Since developing my invisible disabilities, I’ve often feared not being believed, which was made worse by how people spoke about my mum behind her back due to her disabilities. Nothing highlighted that fear more for me personally like when I got my disability freedom pass, which allows me to travel for free around my city. I was so fearful of using my disability freedom pass and having someone question my disabilities, but it never happened.
My mum developed myeloma cancer a few years back which absolutely destroyed her back, causing her to need a rollator (a walking frame with wheels) and a wheelchair. My mum lost a foot in height as a result and has a problem with her bones due to her cancer. Thus, if using an online dating site designed for dating for disabled seniors is something my mum might benefit from and make her happy, I’m all for it. Everyone can do with the support of a partner.
One of the issues that often develops with having a disability is that you can struggle with body image and body confidence. Even though my disabilities are invisible, they nonetheless make me hate my body due to the limitations my disabilities cause. But there are a few things you can do to help love your body, for example, according to Single Disabled’s YouTube channel that focuses on a range of different disabilities in detail, you could praise yourself by using positive affirmations and follow social media accounts of people like you. Your disabilities don’t define you and your body is worthy of love, so rather than following people that just make you feel bad about yourself, follow those that make you feel great about yourself instead. There are wonderful disability bloggers and social media accounts out there worth following rather than people like the Kardashians.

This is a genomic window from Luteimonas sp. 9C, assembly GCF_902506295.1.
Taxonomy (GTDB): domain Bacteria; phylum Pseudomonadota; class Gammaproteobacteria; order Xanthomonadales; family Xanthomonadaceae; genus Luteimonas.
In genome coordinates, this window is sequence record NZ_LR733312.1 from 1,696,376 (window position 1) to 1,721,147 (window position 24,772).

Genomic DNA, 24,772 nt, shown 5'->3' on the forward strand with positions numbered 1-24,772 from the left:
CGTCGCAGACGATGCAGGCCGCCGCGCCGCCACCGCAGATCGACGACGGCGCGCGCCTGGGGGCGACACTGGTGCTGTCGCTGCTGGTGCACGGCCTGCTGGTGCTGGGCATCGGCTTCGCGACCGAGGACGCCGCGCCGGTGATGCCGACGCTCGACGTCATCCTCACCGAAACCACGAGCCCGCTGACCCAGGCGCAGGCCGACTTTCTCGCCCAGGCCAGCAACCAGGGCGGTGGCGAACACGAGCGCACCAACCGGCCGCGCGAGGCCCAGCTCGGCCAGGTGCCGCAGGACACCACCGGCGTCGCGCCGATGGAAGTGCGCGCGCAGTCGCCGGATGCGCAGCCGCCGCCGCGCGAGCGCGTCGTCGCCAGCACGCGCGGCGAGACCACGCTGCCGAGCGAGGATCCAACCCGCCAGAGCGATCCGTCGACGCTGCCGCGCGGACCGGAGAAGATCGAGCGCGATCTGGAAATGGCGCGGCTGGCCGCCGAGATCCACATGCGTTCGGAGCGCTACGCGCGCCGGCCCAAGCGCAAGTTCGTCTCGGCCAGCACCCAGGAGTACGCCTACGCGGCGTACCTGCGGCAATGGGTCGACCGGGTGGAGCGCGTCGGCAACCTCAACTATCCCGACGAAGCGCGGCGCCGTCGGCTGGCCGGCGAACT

I was lucky enough to meet my current partner who knew all about my mental and physical health issues and still wanted to be with me. But if I hadn’t met my partner, I would have tried using a dating site for the single disabled, simply because it would be nice to not have to worry about my health issues being an issue in dating. There is nothing more draining than trying to hide how much your disabilities are affecting you. I’ve been out on a date where I’ve been crashing so hard (hypo) that I felt like I was going to pass out, yet rather than seeking help for that, I was more concerned with the person I was on a date with not knowing what was going on with me. I don’t miss that.
As always, leave your feedback in the comments section below. Also, feel free to share your experiences dating with a disability in the comments section below as well. Don’t forget to bookmark my site and if you want to stay up-to-date with my blog, then sign up for my newsletter below. Alternatively, get push notifications of new articles by clicking the red bell icon in the bottom right corner.
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Unwanted Life readers.